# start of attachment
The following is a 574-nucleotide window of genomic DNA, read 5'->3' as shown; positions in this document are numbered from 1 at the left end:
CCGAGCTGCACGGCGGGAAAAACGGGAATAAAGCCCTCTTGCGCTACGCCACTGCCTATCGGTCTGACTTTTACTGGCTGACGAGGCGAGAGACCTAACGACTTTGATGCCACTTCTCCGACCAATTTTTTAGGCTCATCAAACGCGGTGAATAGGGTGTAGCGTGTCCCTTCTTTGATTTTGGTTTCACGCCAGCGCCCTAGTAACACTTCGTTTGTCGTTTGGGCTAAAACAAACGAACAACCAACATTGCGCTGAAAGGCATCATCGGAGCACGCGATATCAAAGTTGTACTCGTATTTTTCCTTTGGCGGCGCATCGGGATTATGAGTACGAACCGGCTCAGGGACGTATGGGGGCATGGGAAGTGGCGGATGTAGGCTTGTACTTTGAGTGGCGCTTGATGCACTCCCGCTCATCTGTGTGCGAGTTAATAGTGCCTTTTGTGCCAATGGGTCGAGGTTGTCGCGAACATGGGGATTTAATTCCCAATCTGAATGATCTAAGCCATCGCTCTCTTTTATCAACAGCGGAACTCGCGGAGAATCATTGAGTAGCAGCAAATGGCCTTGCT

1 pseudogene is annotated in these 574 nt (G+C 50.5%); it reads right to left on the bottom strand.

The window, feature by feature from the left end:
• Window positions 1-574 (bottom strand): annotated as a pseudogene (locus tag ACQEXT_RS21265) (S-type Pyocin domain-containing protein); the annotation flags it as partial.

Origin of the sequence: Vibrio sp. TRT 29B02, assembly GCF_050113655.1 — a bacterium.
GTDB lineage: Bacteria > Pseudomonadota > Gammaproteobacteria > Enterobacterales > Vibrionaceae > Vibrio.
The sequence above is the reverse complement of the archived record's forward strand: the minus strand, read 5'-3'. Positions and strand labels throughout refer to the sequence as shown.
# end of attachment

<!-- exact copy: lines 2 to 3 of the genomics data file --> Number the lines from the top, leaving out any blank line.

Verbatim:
CCGAGCTGCACGGCGGGAAAAACGGGAATAAAGCCCTCTTGCGCTACGCCACTGCCTATCGGTCTGACTTTTACTGGCTGACGAGGCGAGAGACCTAACGACTTTGATGCCACTTCTCCGACCAATTTTTTAGGCTCATCAAACGCGGTGAATAGGGTGTAGCGTGTCCCTTCTTTGATTTTGGTTTCACGCCAGCGCCCTAGTAACACTTCGTTTGTCGTTTGGGCTAAAACAAACGAACAACCAACATTGCGCTGAAAGGCATCATCGGAGCACGCGATATCAAAGTTGTACTCGTATTTTTCCTTTGGCGGCGCATCGGGATTATGAGTACGAACCGGCTCAGGGACGTATGGGGGCATGGGAAGTGGCGGATGTAGGCTTGTACTTTGAGTGGCGCTTGATGCACTCCCGCTCATCTGTGTGCGAGTTAATAGTGCCTTTTGTGCCAATGGGTCGAGGTTGTCGCGAACATGGGGATTTAATTCCCAATCTGAATGATCTAAGCCATCGCTCTCTTTTATCAACAGCGGAACTCGCGGAGAATCATTGAGTAGCAGCAAATGGCCTTGCT

1 pseudogene is annotated in these 574 nt (G+C 50.5%); it reads right to left on the bottom strand.